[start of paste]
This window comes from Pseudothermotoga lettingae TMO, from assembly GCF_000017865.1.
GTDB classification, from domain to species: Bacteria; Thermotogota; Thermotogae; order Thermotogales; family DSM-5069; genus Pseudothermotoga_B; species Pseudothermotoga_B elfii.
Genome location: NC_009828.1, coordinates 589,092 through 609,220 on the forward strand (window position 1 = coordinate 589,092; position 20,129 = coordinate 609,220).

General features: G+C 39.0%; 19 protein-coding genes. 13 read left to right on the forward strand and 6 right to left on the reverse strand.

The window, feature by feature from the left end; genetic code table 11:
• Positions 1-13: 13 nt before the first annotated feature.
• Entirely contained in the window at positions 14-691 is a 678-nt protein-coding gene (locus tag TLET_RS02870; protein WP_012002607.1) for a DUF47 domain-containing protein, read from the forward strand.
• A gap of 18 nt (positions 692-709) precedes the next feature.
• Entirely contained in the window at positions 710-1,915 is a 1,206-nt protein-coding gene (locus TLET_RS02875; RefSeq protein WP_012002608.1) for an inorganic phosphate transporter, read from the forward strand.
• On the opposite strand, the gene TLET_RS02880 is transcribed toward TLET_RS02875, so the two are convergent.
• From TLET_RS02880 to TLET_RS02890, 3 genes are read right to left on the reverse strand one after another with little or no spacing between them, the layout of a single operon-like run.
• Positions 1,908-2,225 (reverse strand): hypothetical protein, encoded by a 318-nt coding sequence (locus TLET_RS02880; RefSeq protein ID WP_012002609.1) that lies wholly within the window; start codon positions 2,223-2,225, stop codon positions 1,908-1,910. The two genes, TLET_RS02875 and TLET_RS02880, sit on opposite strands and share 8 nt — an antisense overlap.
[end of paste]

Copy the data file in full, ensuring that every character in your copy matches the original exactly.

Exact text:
This window comes from Pseudothermotoga lettingae TMO, from assembly GCF_000017865.1.
GTDB classification, from domain to species: Bacteria; Thermotogota; Thermotogae; order Thermotogales; family DSM-5069; genus Pseudothermotoga_B; species Pseudothermotoga_B elfii.
Genome location: NC_009828.1, coordinates 589,092 through 609,220 on the forward strand (window position 1 = coordinate 589,092; position 20,129 = coordinate 609,220).

General features: G+C 39.0%; 19 protein-coding genes. 13 read left to right on the forward strand and 6 right to left on the reverse strand.

The window, feature by feature from the left end; genetic code table 11:
• Positions 1-13: 13 nt before the first annotated feature.
• Entirely contained in the window at positions 14-691 is a 678-nt protein-coding gene (locus tag TLET_RS02870; protein WP_012002607.1) for a DUF47 domain-containing protein, read from the forward strand.
• A gap of 18 nt (positions 692-709) precedes the next feature.
• Entirely contained in the window at positions 710-1,915 is a 1,206-nt protein-coding gene (locus TLET_RS02875; RefSeq protein WP_012002608.1) for an inorganic phosphate transporter, read from the forward strand.
• On the opposite strand, the gene TLET_RS02880 is transcribed toward TLET_RS02875, so the two are convergent.
• From TLET_RS02880 to TLET_RS02890, 3 genes are read right to left on the reverse strand one after another with little or no spacing between them, the layout of a single operon-like run.
• Positions 1,908-2,225 (reverse strand): hypothetical protein, encoded by a 318-nt coding sequence (locus TLET_RS02880; RefSeq protein ID WP_012002609.1) that lies wholly within the window; start codon positions 2,223-2,225, stop codon positions 1,908-1,910. The two genes, TLET_RS02875 and TLET_RS02880, sit on opposite strands and share 8 nt — an antisense overlap.